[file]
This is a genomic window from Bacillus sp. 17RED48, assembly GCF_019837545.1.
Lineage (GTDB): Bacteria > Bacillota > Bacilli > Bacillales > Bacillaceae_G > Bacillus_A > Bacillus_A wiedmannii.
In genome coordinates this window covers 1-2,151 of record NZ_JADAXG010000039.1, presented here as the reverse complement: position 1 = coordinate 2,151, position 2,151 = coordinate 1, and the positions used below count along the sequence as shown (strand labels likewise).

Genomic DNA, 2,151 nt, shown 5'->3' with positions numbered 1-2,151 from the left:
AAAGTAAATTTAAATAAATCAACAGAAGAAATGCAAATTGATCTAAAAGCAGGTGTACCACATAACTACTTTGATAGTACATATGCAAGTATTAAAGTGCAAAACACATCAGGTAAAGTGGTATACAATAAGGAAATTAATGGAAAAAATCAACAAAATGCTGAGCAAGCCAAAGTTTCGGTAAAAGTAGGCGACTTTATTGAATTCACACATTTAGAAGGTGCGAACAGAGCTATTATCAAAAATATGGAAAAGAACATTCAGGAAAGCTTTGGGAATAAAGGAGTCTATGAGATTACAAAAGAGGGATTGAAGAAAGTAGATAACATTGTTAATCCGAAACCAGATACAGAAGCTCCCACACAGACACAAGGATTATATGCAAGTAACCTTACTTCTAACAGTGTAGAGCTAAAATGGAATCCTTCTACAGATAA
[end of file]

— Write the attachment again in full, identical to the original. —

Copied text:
This is a genomic window from Bacillus sp. 17RED48, assembly GCF_019837545.1.
Lineage (GTDB): Bacteria > Bacillota > Bacilli > Bacillales > Bacillaceae_G > Bacillus_A > Bacillus_A wiedmannii.
In genome coordinates this window covers 1-2,151 of record NZ_JADAXG010000039.1, presented here as the reverse complement: position 1 = coordinate 2,151, position 2,151 = coordinate 1, and the positions used below count along the sequence as shown (strand labels likewise).

Genomic DNA, 2,151 nt, shown 5'->3' with positions numbered 1-2,151 from the left:
AAAGTAAATTTAAATAAATCAACAGAAGAAATGCAAATTGATCTAAAAGCAGGTGTACCACATAACTACTTTGATAGTACATATGCAAGTATTAAAGTGCAAAACACATCAGGTAAAGTGGTATACAATAAGGAAATTAATGGAAAAAATCAACAAAATGCTGAGCAAGCCAAAGTTTCGGTAAAAGTAGGCGACTTTATTGAATTCACACATTTAGAAGGTGCGAACAGAGCTATTATCAAAAATATGGAAAAGAACATTCAGGAAAGCTTTGGGAATAAAGGAGTCTATGAGATTACAAAAGAGGGATTGAAGAAAGTAGATAACATTGTTAATCCGAAACCAGATACAGAAGCTCCCACACAGACACAAGGATTATATGCAAGTAACCTTACTTCTAACAGTGTAGAGCTAAAATGGAATCCTTCTACAGATAA